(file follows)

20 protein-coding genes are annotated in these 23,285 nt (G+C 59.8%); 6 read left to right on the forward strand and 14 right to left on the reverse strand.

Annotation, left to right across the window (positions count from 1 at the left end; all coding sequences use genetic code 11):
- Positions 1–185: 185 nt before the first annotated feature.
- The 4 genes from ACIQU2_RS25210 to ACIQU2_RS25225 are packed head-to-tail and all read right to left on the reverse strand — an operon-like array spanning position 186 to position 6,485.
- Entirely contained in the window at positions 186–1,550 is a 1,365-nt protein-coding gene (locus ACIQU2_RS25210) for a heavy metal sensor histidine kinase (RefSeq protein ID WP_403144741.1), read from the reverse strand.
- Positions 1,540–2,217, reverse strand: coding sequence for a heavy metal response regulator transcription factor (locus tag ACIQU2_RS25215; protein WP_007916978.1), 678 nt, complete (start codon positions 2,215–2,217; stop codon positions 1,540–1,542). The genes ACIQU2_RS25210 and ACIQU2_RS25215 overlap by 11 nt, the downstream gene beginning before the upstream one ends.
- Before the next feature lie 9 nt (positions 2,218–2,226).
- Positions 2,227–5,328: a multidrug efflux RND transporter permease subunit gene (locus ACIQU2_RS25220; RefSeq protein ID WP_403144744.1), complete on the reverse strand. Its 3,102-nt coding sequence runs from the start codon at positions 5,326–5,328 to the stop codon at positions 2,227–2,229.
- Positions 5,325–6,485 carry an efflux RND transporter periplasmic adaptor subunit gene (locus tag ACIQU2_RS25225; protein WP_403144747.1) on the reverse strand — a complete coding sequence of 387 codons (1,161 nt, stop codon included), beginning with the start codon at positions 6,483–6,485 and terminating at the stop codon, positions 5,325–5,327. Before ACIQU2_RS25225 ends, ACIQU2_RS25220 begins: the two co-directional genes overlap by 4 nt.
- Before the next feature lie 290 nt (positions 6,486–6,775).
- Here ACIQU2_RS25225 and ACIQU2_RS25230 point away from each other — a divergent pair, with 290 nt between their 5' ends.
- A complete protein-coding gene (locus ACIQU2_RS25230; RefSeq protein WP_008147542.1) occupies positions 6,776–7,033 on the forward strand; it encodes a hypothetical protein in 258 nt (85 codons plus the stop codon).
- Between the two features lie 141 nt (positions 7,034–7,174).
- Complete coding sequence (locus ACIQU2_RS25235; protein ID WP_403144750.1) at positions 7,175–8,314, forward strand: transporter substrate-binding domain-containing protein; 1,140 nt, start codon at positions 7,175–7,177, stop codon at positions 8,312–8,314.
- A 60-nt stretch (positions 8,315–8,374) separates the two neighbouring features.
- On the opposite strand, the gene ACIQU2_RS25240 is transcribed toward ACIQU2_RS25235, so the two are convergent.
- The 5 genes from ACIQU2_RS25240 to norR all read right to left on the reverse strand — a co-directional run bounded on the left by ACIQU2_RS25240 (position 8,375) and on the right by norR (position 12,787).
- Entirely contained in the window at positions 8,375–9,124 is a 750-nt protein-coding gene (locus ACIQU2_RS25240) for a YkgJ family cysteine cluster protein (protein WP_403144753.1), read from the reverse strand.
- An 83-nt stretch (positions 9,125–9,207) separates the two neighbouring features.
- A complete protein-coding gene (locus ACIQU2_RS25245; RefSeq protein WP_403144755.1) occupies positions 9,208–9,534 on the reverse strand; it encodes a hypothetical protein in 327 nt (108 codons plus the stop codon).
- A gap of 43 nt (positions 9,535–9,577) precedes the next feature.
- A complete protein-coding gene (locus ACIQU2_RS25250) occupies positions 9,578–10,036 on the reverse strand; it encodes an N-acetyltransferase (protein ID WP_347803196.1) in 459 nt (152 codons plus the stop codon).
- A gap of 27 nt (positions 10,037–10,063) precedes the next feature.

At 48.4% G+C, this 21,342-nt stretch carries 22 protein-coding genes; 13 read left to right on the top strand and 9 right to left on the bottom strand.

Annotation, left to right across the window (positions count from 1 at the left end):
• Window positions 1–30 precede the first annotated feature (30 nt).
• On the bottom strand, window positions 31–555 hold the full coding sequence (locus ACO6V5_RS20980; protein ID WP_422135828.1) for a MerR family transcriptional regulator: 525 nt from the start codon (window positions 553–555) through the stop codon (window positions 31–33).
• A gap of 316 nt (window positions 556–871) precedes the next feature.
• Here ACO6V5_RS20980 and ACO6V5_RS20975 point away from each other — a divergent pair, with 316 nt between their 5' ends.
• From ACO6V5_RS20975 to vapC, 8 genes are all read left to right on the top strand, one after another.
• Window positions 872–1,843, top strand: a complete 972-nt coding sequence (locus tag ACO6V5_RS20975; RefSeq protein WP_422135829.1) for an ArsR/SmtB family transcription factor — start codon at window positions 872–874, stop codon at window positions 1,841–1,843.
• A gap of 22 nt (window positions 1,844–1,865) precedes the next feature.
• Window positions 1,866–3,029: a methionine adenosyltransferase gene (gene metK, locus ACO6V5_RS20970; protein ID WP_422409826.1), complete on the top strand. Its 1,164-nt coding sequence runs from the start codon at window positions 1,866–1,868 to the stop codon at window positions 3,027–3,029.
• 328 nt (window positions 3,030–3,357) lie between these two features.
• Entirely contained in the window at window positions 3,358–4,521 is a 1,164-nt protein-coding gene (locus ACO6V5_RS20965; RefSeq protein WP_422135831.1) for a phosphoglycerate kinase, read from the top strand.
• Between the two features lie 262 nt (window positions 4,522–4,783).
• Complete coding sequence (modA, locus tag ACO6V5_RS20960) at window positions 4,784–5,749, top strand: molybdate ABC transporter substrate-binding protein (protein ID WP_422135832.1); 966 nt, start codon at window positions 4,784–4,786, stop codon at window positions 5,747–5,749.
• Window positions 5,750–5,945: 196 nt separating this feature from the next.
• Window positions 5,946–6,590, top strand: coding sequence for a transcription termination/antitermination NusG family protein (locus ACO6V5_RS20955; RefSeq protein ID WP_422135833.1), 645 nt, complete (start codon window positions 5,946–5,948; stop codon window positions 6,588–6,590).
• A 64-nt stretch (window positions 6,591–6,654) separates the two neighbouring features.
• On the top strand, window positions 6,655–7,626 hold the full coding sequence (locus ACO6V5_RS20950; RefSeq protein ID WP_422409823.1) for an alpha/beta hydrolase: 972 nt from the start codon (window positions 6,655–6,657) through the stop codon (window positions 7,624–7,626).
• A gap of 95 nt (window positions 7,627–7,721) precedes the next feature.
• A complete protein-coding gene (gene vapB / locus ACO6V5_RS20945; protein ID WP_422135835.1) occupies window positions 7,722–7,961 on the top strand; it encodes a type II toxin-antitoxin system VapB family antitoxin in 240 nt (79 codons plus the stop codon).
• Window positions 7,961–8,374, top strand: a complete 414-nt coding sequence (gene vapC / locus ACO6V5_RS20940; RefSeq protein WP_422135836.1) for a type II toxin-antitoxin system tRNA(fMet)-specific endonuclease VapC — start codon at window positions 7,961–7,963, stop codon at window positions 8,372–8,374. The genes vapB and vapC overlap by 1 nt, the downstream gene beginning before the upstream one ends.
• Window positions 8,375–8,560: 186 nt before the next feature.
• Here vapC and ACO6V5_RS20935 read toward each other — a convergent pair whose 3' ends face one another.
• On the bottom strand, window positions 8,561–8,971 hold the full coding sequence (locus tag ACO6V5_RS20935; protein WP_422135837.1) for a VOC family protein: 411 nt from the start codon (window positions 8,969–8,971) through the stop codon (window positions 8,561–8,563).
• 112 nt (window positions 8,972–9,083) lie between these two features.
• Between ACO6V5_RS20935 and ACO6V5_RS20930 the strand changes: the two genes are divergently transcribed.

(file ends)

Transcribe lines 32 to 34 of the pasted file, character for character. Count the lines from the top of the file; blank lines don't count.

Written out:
• A gap of 22 nt (window positions 1,844–1,865) precedes the next feature.
• Window positions 1,866–3,029: a methionine adenosyltransferase gene (gene metK, locus ACO6V5_RS20970; protein ID WP_422409826.1), complete on the top strand. Its 1,164-nt coding sequence runs from the start codon at window positions 1,866–1,868 to the stop codon at window positions 3,027–3,029.
• 328 nt (window positions 3,030–3,357) lie between these two features.